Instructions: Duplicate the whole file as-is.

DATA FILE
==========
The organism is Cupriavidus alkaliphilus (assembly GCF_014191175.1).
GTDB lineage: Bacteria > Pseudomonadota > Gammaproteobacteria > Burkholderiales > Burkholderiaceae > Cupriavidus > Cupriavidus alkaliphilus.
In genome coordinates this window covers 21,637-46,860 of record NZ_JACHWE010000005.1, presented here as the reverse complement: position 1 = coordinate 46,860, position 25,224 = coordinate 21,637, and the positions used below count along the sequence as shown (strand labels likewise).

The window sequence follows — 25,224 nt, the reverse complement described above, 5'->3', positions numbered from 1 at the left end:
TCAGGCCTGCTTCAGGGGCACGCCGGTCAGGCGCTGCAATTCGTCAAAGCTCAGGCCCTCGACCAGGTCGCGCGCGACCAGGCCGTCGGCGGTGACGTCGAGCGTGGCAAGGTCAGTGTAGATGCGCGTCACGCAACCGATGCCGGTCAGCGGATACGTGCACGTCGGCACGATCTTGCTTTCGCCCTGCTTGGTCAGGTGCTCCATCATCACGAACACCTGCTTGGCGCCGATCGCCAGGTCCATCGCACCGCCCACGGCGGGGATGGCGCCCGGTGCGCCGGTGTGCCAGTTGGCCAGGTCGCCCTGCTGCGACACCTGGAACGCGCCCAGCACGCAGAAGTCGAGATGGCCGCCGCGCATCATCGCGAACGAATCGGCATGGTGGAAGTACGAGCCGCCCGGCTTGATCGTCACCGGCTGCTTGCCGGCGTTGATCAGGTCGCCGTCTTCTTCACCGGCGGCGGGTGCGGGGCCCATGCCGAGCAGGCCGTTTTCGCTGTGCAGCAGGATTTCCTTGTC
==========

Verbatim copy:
The organism is Cupriavidus alkaliphilus (assembly GCF_014191175.1).
GTDB lineage: Bacteria > Pseudomonadota > Gammaproteobacteria > Burkholderiales > Burkholderiaceae > Cupriavidus > Cupriavidus alkaliphilus.
In genome coordinates this window covers 21,637-46,860 of record NZ_JACHWE010000005.1, presented here as the reverse complement: position 1 = coordinate 46,860, position 25,224 = coordinate 21,637, and the positions used below count along the sequence as shown (strand labels likewise).

The window sequence follows — 25,224 nt, the reverse complement described above, 5'->3', positions numbered from 1 at the left end:
TCAGGCCTGCTTCAGGGGCACGCCGGTCAGGCGCTGCAATTCGTCAAAGCTCAGGCCCTCGACCAGGTCGCGCGCGACCAGGCCGTCGGCGGTGACGTCGAGCGTGGCAAGGTCAGTGTAGATGCGCGTCACGCAACCGATGCCGGTCAGCGGATACGTGCACGTCGGCACGATCTTGCTTTCGCCCTGCTTGGTCAGGTGCTCCATCATCACGAACACCTGCTTGGCGCCGATCGCCAGGTCCATCGCACCGCCCACGGCGGGGATGGCGCCCGGTGCGCCGGTGTGCCAGTTGGCCAGGTCGCCCTGCTGCGACACCTGGAACGCGCCCAGCACGCAGAAGTCGAGATGGCCGCCGCGCATCATCGCGAACGAATCGGCATGGTGGAAGTACGAGCCGCCCGGCTTGATCGTCACCGGCTGCTTGCCGGCGTTGATCAGGTCGCCGTCTTCTTCACCGGCGGCGGGTGCGGGGCCCATGCCGAGCAGGCCGTTTTCGCTGTGCAGCAGGATTTCCTTGTC